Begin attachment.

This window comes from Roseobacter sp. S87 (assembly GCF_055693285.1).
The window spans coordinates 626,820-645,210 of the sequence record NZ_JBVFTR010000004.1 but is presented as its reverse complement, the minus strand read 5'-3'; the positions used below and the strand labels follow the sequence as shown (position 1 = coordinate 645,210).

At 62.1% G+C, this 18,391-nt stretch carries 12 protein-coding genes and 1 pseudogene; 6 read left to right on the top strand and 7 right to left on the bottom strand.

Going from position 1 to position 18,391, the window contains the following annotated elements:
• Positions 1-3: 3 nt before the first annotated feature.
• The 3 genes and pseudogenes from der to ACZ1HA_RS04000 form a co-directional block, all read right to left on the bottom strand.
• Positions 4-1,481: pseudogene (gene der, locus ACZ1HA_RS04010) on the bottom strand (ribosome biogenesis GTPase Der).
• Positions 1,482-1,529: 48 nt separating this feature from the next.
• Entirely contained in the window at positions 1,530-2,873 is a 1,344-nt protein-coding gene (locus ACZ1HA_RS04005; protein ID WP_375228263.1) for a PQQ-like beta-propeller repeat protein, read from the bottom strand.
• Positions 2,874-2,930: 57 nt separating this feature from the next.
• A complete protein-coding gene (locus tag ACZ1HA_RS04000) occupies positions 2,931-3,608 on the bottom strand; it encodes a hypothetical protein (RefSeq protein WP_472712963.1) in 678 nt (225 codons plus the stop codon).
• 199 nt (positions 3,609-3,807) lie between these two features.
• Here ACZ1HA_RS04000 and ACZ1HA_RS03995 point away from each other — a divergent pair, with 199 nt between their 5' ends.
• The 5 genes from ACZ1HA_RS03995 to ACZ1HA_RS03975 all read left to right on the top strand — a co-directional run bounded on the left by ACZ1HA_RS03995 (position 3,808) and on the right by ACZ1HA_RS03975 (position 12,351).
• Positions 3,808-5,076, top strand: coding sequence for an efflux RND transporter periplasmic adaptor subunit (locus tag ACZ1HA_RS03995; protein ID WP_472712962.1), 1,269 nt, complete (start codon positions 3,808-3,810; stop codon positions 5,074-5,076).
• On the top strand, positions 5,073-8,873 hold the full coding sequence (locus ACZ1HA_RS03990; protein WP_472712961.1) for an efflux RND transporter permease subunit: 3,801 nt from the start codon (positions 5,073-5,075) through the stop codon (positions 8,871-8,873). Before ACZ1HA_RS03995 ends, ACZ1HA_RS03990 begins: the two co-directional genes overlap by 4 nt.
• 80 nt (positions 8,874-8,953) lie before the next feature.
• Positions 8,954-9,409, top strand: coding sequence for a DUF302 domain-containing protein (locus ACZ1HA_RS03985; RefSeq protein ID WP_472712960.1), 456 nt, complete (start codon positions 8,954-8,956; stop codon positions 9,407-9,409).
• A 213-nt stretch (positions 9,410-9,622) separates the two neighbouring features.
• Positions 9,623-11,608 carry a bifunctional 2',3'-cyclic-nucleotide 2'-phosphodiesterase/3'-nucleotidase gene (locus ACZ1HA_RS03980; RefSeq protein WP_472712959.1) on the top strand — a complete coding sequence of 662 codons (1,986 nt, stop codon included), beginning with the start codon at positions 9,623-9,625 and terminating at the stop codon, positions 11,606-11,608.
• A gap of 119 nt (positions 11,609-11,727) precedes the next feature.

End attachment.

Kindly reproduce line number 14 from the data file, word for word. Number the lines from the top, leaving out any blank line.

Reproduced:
• The 5 genes from ACZ1HA_RS03995 to ACZ1HA_RS03975 all read left to right on the top strand — a co-directional run bounded on the left by ACZ1HA_RS03995 (position 3,808) and on the right by ACZ1HA_RS03975 (position 12,351).